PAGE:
Covid-19’s economic implications will unfold for decades. The virus will pass; people will go to baseball games and concerts again. But economic policy will change in ways that will affect our lives for generations. Presidential economic advisor Peter Navarro is advocating a “Buy American” executive order that would force federal agencies to buy American-made versions of some medical and pharmaceutical equipment, drugs, and vaccines. One justification for this proposal is the oft-cited statistic that 80 percent of drugs in America come from China. Given that the government is a primary purchaser of drugs, Navarro’s order would force the pharmaceutical industry to restructure the way it manufactures and distributes its products.
Even if that order doesn’t come to fruition, changes in how we source drugs are probably inevitable. New York governor Andrew Cuomo uses his daily updates to call for bringing more medical-supply manufacturing back to America, to promote resilience. Economists and commentators, once unabashed champions of globalization, are rethinking our reliance on foreign suppliers in all industries.
The question is presented as a trade-off between resilience—the ability to withstand a big, unpredictable shock—and efficiency, getting stuff as cheaply and quickly as possible. Americans have just experienced shortages of many goods, especially medical supplies, so it’s tempting to argue that we should focus on resilience. But a “Buy American” drug program does not promote resilience.
First, like it or not, beating Covid-19 will require international cooperation. The best scientists and drug makers in each country are working on treatments and vaccines. Making these treatments or vaccines available to as many people as possible will require goods, knowledge, supplies, and chemicals from around the world. Buy American would not just slow progress on Covid-19; pharmaceutical companies would be left scrambling to produce other critical drugs, like insulin.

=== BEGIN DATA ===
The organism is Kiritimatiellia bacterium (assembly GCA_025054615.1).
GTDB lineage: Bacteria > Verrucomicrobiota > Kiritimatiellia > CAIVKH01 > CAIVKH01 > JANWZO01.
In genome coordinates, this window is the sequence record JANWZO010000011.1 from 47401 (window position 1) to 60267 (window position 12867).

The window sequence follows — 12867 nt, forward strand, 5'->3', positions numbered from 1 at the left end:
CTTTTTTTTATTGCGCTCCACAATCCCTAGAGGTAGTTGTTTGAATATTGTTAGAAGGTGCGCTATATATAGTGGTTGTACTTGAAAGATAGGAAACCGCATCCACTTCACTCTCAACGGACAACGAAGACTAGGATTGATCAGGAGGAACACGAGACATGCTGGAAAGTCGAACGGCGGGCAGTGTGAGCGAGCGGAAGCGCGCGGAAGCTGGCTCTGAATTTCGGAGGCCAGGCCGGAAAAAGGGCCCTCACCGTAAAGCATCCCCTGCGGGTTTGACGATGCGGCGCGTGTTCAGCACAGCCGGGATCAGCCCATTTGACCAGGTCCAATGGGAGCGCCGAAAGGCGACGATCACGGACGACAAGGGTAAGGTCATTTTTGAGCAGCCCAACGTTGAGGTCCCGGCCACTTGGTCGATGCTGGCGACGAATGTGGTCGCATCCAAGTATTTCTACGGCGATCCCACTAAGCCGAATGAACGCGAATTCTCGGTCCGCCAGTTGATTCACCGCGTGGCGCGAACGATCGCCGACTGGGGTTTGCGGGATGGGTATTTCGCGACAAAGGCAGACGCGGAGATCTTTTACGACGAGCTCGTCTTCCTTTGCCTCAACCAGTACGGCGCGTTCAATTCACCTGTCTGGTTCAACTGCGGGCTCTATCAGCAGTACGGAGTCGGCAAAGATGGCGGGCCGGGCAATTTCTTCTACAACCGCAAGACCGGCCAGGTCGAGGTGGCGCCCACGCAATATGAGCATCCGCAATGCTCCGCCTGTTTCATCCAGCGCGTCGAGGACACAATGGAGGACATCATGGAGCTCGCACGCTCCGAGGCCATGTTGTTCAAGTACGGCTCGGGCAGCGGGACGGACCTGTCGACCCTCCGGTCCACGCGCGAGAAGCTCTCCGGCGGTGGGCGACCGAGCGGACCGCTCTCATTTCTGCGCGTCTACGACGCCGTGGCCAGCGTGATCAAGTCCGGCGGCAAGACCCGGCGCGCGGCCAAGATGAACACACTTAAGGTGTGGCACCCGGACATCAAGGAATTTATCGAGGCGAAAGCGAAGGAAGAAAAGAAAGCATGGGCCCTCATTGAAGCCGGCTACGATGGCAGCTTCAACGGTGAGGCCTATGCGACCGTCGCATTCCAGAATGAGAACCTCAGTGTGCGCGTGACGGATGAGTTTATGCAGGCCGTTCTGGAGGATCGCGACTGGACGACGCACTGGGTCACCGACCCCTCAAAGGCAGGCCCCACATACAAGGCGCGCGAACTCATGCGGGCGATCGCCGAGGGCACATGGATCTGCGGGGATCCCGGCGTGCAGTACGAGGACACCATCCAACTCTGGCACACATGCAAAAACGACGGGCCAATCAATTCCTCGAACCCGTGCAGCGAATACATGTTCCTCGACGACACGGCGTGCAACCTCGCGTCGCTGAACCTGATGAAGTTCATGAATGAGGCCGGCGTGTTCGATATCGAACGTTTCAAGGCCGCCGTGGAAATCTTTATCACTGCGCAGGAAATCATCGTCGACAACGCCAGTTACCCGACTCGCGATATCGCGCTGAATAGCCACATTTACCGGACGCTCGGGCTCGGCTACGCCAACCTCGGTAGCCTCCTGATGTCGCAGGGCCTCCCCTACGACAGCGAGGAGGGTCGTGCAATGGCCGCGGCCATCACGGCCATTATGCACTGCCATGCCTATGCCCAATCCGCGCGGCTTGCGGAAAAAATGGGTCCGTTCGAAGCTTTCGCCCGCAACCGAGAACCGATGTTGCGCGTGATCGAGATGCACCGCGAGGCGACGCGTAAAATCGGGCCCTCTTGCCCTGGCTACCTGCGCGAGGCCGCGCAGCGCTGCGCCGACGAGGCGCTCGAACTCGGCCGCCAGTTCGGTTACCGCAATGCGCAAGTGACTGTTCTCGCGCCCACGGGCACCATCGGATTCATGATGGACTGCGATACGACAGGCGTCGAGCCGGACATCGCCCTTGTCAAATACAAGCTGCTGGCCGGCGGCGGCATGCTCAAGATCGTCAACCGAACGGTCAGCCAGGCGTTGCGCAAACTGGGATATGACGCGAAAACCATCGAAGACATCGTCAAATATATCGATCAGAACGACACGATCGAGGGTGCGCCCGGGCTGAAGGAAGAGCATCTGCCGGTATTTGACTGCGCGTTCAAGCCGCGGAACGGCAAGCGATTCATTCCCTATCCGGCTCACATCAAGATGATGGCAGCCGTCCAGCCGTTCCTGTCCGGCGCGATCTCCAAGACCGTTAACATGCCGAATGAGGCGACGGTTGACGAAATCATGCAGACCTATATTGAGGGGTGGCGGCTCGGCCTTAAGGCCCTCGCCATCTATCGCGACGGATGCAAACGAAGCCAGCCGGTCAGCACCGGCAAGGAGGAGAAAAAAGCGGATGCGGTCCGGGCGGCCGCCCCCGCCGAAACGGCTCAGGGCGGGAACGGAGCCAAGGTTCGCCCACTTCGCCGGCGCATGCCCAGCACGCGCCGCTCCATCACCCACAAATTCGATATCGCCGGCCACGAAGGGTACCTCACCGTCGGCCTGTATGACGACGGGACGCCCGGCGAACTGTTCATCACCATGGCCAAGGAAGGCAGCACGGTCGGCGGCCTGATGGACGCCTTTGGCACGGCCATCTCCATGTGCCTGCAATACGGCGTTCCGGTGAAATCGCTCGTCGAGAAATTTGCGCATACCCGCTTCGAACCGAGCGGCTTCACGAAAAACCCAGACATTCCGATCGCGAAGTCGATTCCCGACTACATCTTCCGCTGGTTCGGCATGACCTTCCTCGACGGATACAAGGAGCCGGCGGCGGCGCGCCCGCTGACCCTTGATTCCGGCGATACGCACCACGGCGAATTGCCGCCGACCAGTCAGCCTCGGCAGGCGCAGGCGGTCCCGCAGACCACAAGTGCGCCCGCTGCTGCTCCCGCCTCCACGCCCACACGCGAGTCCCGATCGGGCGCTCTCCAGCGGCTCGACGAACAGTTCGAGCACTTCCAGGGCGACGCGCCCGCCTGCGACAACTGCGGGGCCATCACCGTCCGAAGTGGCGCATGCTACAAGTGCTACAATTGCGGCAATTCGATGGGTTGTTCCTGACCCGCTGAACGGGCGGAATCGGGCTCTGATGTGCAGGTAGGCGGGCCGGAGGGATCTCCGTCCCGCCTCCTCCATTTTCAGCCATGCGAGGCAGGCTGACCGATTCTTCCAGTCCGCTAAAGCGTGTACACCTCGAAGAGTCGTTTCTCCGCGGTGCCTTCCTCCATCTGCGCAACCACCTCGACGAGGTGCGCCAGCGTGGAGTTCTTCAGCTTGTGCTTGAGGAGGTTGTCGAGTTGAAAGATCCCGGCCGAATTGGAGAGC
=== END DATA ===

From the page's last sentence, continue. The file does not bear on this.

Even as a longer-term strategy, a Buy American program would make us less resilient. First, the 80 percent figure of drugs coming from China is false. In fact, about 60 percent of American pharmaceutical spending is on domestically produced drugs, though strictly speaking, American-made is hard to define, because many intermediate inputs come from abroad.
Diversification is less risky than concentrating all your supply from one place, even if it’s your own country. If something happens to disrupt your domestic supply chain, like a disease outbreak, major earthquake, or war, then sourcing from multiple, less affected countries means less risk. Our supply chain is highly diversified and includes 150 countries; relying on one country is risky. Less trade would also make drugs more expensive and increase health-care costs.
It’s possible, and even wise, to promote more domestic drug manufacturing to improve efficiency and resiliency. But a major reason why drugs aren’t made in America is tax and regulatory policy that makes it prohibitively expensive to do so. Part of the executive order would lessen FDA regulations and hold foreign suppliers to the same standard. But instead of a Buy American policy, the U.S. should remove such distortions and create a natural incentive to make more drugs here. With increased investment and technical innovation, it may even become more profitable and efficient to do so.